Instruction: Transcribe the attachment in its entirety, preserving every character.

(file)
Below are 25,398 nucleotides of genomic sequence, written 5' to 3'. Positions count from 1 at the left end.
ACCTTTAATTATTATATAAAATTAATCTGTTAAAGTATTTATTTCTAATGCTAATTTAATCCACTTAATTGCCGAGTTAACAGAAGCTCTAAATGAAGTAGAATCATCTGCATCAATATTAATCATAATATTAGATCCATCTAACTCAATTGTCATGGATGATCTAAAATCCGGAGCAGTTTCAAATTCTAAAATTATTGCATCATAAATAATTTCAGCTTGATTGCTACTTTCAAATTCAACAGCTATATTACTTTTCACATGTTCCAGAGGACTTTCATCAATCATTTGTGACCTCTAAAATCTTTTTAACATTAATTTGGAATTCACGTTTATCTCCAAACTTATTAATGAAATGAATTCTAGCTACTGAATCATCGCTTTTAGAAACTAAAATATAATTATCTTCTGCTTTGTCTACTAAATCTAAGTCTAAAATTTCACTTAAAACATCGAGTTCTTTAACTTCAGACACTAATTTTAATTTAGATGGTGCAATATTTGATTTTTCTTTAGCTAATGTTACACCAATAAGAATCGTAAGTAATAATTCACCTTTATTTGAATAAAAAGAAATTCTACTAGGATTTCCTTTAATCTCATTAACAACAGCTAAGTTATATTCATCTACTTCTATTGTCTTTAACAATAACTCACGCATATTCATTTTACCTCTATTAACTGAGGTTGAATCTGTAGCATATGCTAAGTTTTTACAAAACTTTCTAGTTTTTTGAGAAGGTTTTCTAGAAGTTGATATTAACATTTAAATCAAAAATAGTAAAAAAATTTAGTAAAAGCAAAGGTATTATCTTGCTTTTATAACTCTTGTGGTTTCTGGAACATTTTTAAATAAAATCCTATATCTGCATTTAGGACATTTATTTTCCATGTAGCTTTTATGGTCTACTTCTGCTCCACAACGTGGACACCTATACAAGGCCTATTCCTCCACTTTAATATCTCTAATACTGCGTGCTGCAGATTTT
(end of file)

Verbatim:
Below are 25,398 nucleotides of genomic sequence, written 5' to 3'. Positions count from 1 at the left end.
ACCTTTAATTATTATATAAAATTAATCTGTTAAAGTATTTATTTCTAATGCTAATTTAATCCACTTAATTGCCGAGTTAACAGAAGCTCTAAATGAAGTAGAATCATCTGCATCAATATTAATCATAATATTAGATCCATCTAACTCAATTGTCATGGATGATCTAAAATCCGGAGCAGTTTCAAATTCTAAAATTATTGCATCATAAATAATTTCAGCTTGATTGCTACTTTCAAATTCAACAGCTATATTACTTTTCACATGTTCCAGAGGACTTTCATCAATCATTTGTGACCTCTAAAATCTTTTTAACATTAATTTGGAATTCACGTTTATCTCCAAACTTATTAATGAAATGAATTCTAGCTACTGAATCATCGCTTTTAGAAACTAAAATATAATTATCTTCTGCTTTGTCTACTAAATCTAAGTCTAAAATTTCACTTAAAACATCGAGTTCTTTAACTTCAGACACTAATTTTAATTTAGATGGTGCAATATTTGATTTTTCTTTAGCTAATGTTACACCAATAAGAATCGTAAGTAATAATTCACCTTTATTTGAATAAAAAGAAATTCTACTAGGATTTCCTTTAATCTCATTAACAACAGCTAAGTTATATTCATCTACTTCTATTGTCTTTAACAATAACTCACGCATATTCATTTTACCTCTATTAACTGAGGTTGAATCTGTAGCATATGCTAAGTTTTTACAAAACTTTCTAGTTTTTTGAGAAGGTTTTCTAGAAGTTGATATTAACATTTAAATCAAAAATAGTAAAAAAATTTAGTAAAAGCAAAGGTATTATCTTGCTTTTATAACTCTTGTGGTTTCTGGAACATTTTTAAATAAAATCCTATATCTGCATTTAGGACATTTATTTTCCATGTAGCTTTTATGGTCTACTTCTGCTCCACAACGTGGACACCTATACAAGGCCTATTCCTCCACTTTAATATCTCTAATACTGCGTGCTGCAGATTTT